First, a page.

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  #1  
Old 11-17-2003, 08:58 AM
ralph124c ralph124c is offline
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How Do You MOTIVATE a 16-Year Old Girl?

I am getting depressed about my teenage daughter-she is 16, and has no interest in school. Her world revolves around boys, rap music (she adores M&M), and partying. Her grades are mediocre-she gets Cs and Ds, and seems to have no idea of what career to persue. I've been taking her to museums, plays, music events, etc., in hopes of stimulating her interests in something better.
Unfortunately, as she is now a junior in HS, she hasn't got much time left..if she wants to get into a good college.
The thought of her winding up as an uneducated, unmotivated member of the underclass really depresses me..what can I do?
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  #2  
Old 11-17-2003, 09:17 AM
Julien Julien is offline
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Pay more attention to the example you've genuinely set for her, and not just the superficial 'motivation' endoevers. Have you always set a good example? The odds are that you haven't. It seems more than likely that your daughter is suffering from a psychologic or emotional disorder, which is, of course, either entirely your fault, or entirely genetics fault dependant upon the disorder. Try paying a little bit more attention to what she's interested in. You mentioned "Eminem," She obviously listens to him because she feels like she can relate to his music, why not give it a listen and figure out the message she's trying to convey? And not a "He curses, and uses poorly constructed metaphors. He's bad-kind of listen either. A genuine sit down and try to see the world from your daughter's eyes. Only then can you hope to find a way to motivate her. But it's never really too late. Even if she does poorly in high school she can get a tech job in the military and get into a great college if she decides to go that route later in life.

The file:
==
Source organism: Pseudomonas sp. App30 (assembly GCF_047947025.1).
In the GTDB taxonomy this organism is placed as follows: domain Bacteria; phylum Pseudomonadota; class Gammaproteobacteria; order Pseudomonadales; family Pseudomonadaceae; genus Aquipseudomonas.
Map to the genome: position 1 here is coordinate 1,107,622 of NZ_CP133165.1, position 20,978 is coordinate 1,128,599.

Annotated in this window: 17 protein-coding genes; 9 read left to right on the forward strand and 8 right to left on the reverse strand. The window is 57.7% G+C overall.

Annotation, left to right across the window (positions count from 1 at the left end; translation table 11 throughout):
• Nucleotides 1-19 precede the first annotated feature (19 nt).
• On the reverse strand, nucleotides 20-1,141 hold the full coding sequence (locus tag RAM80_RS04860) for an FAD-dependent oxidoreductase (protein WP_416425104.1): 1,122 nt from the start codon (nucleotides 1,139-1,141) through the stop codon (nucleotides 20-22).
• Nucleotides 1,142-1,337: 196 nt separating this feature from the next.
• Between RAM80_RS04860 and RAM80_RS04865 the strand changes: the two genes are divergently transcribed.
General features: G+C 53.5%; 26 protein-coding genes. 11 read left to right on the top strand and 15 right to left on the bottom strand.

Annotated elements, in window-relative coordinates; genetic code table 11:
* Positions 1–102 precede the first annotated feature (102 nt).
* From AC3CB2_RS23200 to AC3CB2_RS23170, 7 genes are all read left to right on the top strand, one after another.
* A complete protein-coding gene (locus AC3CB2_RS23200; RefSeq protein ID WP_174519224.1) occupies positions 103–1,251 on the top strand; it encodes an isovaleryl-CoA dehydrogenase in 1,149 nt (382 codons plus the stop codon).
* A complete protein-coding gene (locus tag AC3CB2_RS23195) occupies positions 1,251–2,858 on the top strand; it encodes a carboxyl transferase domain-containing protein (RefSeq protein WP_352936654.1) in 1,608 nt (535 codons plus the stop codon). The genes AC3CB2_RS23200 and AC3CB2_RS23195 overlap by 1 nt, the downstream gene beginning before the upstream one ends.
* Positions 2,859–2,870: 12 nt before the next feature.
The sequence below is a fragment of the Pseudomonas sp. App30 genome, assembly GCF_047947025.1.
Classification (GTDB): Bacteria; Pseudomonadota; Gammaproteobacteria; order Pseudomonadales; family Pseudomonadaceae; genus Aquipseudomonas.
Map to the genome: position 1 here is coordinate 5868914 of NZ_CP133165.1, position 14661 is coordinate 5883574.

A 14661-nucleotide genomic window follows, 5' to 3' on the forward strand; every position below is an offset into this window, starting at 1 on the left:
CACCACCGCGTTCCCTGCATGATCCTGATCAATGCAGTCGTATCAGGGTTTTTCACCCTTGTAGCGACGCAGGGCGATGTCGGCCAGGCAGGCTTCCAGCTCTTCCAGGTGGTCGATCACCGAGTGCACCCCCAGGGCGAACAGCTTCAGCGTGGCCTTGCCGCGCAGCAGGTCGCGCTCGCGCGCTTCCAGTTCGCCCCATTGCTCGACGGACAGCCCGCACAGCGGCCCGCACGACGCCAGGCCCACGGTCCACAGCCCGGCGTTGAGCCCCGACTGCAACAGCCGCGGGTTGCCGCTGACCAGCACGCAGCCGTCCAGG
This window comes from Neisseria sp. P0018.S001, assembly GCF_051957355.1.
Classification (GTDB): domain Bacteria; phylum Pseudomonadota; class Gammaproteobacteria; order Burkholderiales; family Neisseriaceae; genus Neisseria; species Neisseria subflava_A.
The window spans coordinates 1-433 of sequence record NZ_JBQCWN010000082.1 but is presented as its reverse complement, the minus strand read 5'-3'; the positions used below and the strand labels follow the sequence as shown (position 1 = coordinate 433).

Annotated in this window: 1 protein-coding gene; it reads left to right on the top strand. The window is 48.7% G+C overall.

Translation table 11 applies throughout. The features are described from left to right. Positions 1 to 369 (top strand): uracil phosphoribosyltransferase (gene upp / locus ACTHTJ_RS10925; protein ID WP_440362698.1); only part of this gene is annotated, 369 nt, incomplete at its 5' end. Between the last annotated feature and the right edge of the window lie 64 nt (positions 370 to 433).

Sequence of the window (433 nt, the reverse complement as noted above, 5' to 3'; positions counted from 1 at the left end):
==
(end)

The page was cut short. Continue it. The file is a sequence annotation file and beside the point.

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  #3  
Old 11-17-2003, 09:34 AM
sugaree sugaree is offline
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Well, keep up what you're doing, because I'm sure she's getting a lot of benefits from the places you're taking her (and the one-on-one time with Dad). But at 16, she may already be in sink or swim territory. She is old enough now that she is intellectually aware of the consequences of blowing off school, and at some point, she and only see can make the decision to do well. You said "If she wants to get into a good college." That is something that she has to want to do.

She may simply not be college material, in which case she still needs you to love her unconditionally. It doesn't mean she will end up an unmotivated member of the underclass--there are places in society for people to succeed without degrees. Perhaps she just hasn't found her niche.

She may simply not be mature enough to set her own priorities and manage her time right now. So she may not get a scholarship to an Ivy League school; she could still get a college education when she's ready for it.

She likes boys and partying? Well then, she'd love college. You could emphasize how incrediably fun college can be; that is, how fun it can be for those who learned how to juggle academics and a social life in high school.
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  #4  
Old 11-17-2003, 09:39 AM
Calliope Calliope is offline
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I think that you need to step back and let her decide what she wants for herself. Perhaps college is not a goal for her right now. Should it be in the future, it is entirely possible to get into a college without a high school diploma, and exceptional grades are not required. Even if she were to graduate with a very low GPA, she could still go to a junior college when she is properly motivated, earn good grades, and then transfer to a "good" college.

Perhaps her lack of motivation is a signal to you that she wants to be in control of her own decisions and not be compelled to meet someone else's defiinition of success. Grades and parental approval are extrinsic rewards. They lose their effect unless and until she become intrinsically motivated.

Truly, you need to tell her you are leaving it up to her whether she chooses to get good grades. She needs to find her own path in life without pressure from anyone else. Once she truly feels she is in charge of deciding where that path will lead, you will be surprised at the level of motivation she will show. Perhaps this won't happen until she has been out of school and in the real world for a couple of years.